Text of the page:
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What kind of property investor are you? Part 1: the private landlord

First Published: October 2013 | Available in: Property Articles Your Property Network

By specialist property accountant Stephen Fay ACA

Most property investors start their investing career by operating in their own personal name. but what do you tell lenders, friends, family, tenants and ‘nosey parkers’ when they ask about your business structure? This article explains how to describe yourself, and operate day to day, if you operate your property business in your own personal name.

What Exactly is a ‘Private Landlord’?

Operating as a ‘Private Landlord’ is the most common way to invest in residential property to rent out. The large majority of landlords own their properties in their own personal name, usually because that is the easiest way to get mortgages at good rates and Loan-to-Values.

For business and tax purposes, this is known as operating as a ‘Private Landlord’. When such an investor is asked about their business structure, they would say that they are a ‘Private Landlord’.

So, I’m not a Sole Trader then?

No, a ‘Sole Trader’ is an individual that buys and sells products, or sells a service. Typical examples are plumbers, electricians, taxi drivers etc. Like a Private Landlord, a Sole Trader operates their business in their own personal name. However, crucially, unlike a Private Landlord, Sole Traders pay National Insurance at approximately 10% on their business profits – this typically means 50% more tax payable than a Private Landlord on the same income!

Me and my Spouse own our Properties jointly – are we a Partnership?

A partnership is where two or more people join together to create a joint business that is not a company. The vast majority of landlords who own properties with their spouse (whether jointly or in separate names) are NOT partnerships i.e. they do not file partnership tax returns, and do not need to.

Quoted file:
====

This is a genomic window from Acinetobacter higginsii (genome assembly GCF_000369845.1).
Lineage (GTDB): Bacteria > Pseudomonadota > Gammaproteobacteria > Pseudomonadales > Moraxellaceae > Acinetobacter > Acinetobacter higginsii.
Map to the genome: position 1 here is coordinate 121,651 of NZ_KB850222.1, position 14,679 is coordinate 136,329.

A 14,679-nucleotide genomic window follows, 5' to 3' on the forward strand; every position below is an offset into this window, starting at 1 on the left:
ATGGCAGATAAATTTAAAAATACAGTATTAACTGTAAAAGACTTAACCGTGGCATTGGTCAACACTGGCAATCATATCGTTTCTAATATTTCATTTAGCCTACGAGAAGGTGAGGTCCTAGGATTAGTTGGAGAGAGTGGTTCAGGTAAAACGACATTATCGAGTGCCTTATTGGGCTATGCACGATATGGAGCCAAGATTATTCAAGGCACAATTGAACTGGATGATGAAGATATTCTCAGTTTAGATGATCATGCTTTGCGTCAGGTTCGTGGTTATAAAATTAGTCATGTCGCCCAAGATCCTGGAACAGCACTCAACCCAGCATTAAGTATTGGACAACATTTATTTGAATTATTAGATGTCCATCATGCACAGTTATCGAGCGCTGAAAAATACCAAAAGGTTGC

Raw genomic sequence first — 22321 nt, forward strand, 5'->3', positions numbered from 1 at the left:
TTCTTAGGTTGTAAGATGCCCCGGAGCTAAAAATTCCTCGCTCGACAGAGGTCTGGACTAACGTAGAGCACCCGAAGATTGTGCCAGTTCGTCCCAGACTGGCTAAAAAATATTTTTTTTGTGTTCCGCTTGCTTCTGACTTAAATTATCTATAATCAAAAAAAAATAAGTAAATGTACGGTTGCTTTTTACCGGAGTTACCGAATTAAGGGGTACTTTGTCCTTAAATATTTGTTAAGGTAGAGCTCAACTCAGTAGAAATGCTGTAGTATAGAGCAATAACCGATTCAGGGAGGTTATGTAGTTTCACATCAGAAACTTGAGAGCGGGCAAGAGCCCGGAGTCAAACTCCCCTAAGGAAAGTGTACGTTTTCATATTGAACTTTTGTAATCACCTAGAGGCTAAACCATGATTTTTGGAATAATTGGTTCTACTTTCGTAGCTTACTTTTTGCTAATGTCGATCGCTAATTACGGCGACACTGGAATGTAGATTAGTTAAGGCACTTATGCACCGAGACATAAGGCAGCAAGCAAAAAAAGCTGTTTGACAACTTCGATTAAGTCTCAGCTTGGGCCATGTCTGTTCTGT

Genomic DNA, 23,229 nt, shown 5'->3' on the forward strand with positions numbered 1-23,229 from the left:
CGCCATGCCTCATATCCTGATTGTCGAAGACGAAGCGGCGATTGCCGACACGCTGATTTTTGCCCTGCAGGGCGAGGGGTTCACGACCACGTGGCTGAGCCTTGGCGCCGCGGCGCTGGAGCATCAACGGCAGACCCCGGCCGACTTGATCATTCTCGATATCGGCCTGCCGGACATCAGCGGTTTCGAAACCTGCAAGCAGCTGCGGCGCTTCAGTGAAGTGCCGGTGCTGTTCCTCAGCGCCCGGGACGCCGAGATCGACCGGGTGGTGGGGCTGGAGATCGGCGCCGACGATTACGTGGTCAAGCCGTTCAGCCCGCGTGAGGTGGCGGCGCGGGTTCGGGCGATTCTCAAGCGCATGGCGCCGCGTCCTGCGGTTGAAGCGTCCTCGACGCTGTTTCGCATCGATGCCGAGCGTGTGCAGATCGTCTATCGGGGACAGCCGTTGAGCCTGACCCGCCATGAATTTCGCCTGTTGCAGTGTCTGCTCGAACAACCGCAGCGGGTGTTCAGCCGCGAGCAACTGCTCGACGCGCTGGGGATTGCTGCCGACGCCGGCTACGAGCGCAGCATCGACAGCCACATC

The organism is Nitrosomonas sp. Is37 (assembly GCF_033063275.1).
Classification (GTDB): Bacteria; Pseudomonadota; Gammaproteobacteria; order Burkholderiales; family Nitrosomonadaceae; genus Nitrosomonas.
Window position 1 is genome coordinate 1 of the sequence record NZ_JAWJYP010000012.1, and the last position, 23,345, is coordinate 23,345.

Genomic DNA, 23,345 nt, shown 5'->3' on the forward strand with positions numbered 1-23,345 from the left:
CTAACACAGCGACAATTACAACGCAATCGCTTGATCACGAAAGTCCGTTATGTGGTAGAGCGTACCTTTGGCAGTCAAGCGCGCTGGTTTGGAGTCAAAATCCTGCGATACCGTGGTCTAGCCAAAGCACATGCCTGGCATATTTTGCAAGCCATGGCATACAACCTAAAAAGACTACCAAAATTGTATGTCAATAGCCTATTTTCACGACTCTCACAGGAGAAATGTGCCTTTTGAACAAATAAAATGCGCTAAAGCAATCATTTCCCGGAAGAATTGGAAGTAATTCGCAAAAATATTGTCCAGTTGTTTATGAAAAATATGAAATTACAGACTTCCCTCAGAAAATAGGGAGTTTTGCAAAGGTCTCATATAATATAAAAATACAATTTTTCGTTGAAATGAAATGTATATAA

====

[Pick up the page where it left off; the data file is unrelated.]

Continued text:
The main benefit of operating as a partnership is the ability to shift profits more easily between partners – but as the ‘beneficial’interest in a property can easily be changed from the ‘legal’ position, it is rarely worthwhile to register with HMRC as a partnership.

But I operate under a trading name – am I still a private landlord?

Absolutely – many landlords use a ‘trading as’ name to operate their business. So, if you want to ‘name’ your portfolio as ‘Super Duper Properties’, you can do that. Your business bank account debit card and cheque book would show the trading name and the name of the individual underneath. You may also have a website, email address, named bank account, stationery and business cards etc – all to give a more business-like image to a property portfolio. Underneath this glossy exterior, the business structure still remains that of a ‘Private Landlord’.

What are the tax implications of operating as a private Landlord?

Private Landlords are deemed by HMRC to be ‘investors’ rather than ‘sole traders’. Most landlords take umbrage with this! However, a key benefitis that investors don’t pay National Insurance, whereas sole traders do – and this is around 10% of net profit, on top of tax at 20%!

Private Landlords are able to claim the £9,440 income tax personal allowance, and pay 20% income tax up to the Higher Rate limit of £41,450 (2014 tax year).

This means a personal tax bill of £6,402 on net profits of £41,450: a tax rate of just 15.4%. Some people move offshore to pay tax at that rate, and yet being a Private Landlord requires no special structure and does not mean a higher tax risk or any special set-up other than having a good accountant. Hence why being a Private Landlord is so popular!

For Private Landlords who operate as a couple (whether spouses or two business partners), rental profits would need to reach £82,900 before any Higher Rate tax is payable – and that is after all possible reliefs, claims, allowances and expenses have been identified.

What about getting mortgages as a private Landlord?

Obtaining finance at a reasonable rate, and at the highest possible Loan to Value, is where Private Landlords really have an advantage over companies. Investors operating as a company will find they have far fewer lenders to choose from, pay higher interest rates and fees, and have to put far higher deposits down – not good news!


Most property investors operate as Private Landlords, as this is usually the most beneficial business structure for finance and tax purposes. In time, a property company may become worthwhile, but, for most investors, operating in their personal capacity enables more rapid portfolio growth and their deposit capital to be stretched further – hence operating as a ‘Private Landlord’ is the structure of choice for most investors.

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